Thursday, October 30, 2008

"Iran threatens US with suicide bombers"

That is the headline from an article in The Jerusalem Post:
Only a few days ahead of the American presidential election, Iranian parliamentary speaker 'Ali Larijani and Supreme Leader Ayatollah 'Ali Khamanai have launched harsh verbal attacks against the United States.

Referring to the US army's attacks in Pakistan and Syria, Larijani said they would not be answered with diplomatic protests.

"The US method and conduct, expressed by this aggression, will only be stopped by a clear-cut and unexpected response, whose grounds were set by the martyr Hussein Fahmida," Larijani said during a parliamentary session on Wednesday.

Fahmida was 13 when he detonated an explosive device he carried on him, destroying an Iraqi tank during the Iran-Iraq War in the 1980s.

"America should be aware not to put its huge body on top of the suicide bombers' explosive devices," Larijani said.
At HotAir, Ed Morrissey discusses the legal implications of the Iranian threat:
The threat to use suicide bombers marks a cassus belli, if the US wanted one as a pretext for strikes. Openly threatening attack on a non-belligerent nation gives that country a right to defend itself. Israel didn’t take the bait with Mahmoud Ahmadinejad’s genocidal lunacy over the last two years, and it would be madness to attack Iran now anyway.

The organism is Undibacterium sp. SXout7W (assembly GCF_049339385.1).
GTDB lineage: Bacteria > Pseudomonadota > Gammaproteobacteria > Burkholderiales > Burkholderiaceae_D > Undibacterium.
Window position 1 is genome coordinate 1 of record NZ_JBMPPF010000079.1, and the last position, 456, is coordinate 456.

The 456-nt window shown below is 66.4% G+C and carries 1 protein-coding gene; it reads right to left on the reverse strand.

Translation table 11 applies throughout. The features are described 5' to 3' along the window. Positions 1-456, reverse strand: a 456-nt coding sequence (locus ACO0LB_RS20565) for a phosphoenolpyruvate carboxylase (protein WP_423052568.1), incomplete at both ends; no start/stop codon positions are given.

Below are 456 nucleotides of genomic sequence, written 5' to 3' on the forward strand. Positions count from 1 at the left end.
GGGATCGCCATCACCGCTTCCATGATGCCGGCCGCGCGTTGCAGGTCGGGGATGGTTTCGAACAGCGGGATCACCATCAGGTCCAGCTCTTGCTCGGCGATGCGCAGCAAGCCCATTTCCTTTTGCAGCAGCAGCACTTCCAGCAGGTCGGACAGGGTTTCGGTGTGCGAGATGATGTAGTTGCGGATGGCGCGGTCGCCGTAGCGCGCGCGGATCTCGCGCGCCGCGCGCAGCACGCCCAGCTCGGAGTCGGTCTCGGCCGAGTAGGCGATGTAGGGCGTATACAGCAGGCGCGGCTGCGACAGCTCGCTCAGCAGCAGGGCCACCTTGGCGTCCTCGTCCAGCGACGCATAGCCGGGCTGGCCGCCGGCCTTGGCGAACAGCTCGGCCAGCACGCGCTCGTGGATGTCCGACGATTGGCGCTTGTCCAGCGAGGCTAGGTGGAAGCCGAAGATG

Of course, Iran will argue that after attacking Pakistan and Syria, the US is not non-belligerent and Iran is merely responding with a warning. Just try discussing the right of the US to defend its troops in Iraq before the UN.

In any case, though Morrissey is not suggesting military action--
that doesn’t diminish the seriousness of an Iranian leader standing in its parliament and endorsing terrorism as a state policy. That’s exactly what Larijani did in this statement today, and the US should respond by placing Iran’s Revolutionary Guard on the list of terrorist organizations in order to freeze its funds. The Kyl-Lieberman bill would have done that last year, but it was opposed by Barack Obama and most of the other Democrats in the Senate. Larijani’s threat is an open declaration of Iran as a terrorist state, and a lack of response would encourage others to follow suit.
There's Obama's name again. So, how does this latest episode affect his plans to meet personally with Ahmadinejad? It doesn't look good:
On the same day, Khamanai said the differences between Iran and the US were far beyond differences of opinion.

"The Iranian people hate the US… [because of] the various plots the US government has hatched against Iran and the Iranian nation for the past five decades," Khamanai said.
Maybe Obama could start with Venezuela until Iran cools down...

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